Anathema! The Council of Trent on Justification (Part 2)

Following the deep division in the church which had resulted from the Protestant Reformation, there was a widespread desire, which grew stronger and was expressed in a variety of ways, for an ecumenical council. Its aim would be to reject errors against faith, add strength to the official teaching, restore the unity of the church, and reform the standards of the Roman curia and of church discipline.1

SIXTH SESSION, held January 13, 1547.

Decree on Justification2

CANON 18. If any one saith, that the commandments of God are, even for one that is justified and constituted in grace, impossible to keep: let him be anathema.

CANON 19. If any one saith, that nothing besides faith is commanded in the Gospel; that other things are indifferent, neither commanded nor prohibited, but free; or, that the ten commandments nowise appertain to Christians: let him be anathema.

CANON 20. If any one saith, that the man who is justified and how perfect soever, is not bound to observe the commandments of God and of the Church, but only to believe; as if indeed the Gospel were a bare and absolute promise of eternal life, without the condition of observing the commandments: let him be anathema.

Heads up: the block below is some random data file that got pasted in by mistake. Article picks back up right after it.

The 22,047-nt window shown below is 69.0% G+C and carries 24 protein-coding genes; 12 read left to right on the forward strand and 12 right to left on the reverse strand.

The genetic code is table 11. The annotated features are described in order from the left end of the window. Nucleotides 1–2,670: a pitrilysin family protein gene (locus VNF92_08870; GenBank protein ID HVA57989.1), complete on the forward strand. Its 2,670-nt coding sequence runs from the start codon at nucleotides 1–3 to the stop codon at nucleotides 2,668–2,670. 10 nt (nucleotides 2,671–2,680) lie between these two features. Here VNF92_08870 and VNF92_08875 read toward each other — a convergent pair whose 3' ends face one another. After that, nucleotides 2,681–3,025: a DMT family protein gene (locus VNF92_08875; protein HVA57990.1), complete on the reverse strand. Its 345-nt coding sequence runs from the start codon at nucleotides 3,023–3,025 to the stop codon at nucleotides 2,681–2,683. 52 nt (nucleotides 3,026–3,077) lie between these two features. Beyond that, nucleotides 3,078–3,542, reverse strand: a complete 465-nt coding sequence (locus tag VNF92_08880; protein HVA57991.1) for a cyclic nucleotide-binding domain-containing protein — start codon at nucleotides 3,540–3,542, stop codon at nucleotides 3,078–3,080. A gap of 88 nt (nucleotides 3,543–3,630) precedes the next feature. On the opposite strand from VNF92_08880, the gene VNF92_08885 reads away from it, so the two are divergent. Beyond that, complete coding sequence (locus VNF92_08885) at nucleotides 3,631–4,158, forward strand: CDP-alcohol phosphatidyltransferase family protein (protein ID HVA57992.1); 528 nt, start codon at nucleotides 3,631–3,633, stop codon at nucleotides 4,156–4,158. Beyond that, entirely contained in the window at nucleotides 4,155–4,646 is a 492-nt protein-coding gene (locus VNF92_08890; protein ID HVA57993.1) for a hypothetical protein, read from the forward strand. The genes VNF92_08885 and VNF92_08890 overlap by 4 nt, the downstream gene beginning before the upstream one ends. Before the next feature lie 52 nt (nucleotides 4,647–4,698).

CANON 21. If any one saith, that Christ Jesus was given of God to men, as a redeemer in whom to trust, and not also as a legislator whom to obey: let him be anathema.

CANON 22. If any one saith, that the justified, either is able to persevere, without the special help of God, in the justice received; or that, with that help, he is not able: let him be anathema.

CANON 23. If any one saith, that a man once justified can sin no more, nor lose grace, and that therefore he that falls and sins was never truly justified; or, on the other hand, that he is able, during his whole life, to avoid all sins, even those that are venial,—except by a special privilege from God, as the Church holds in regard of the Blessed Virgin: let him be anathema.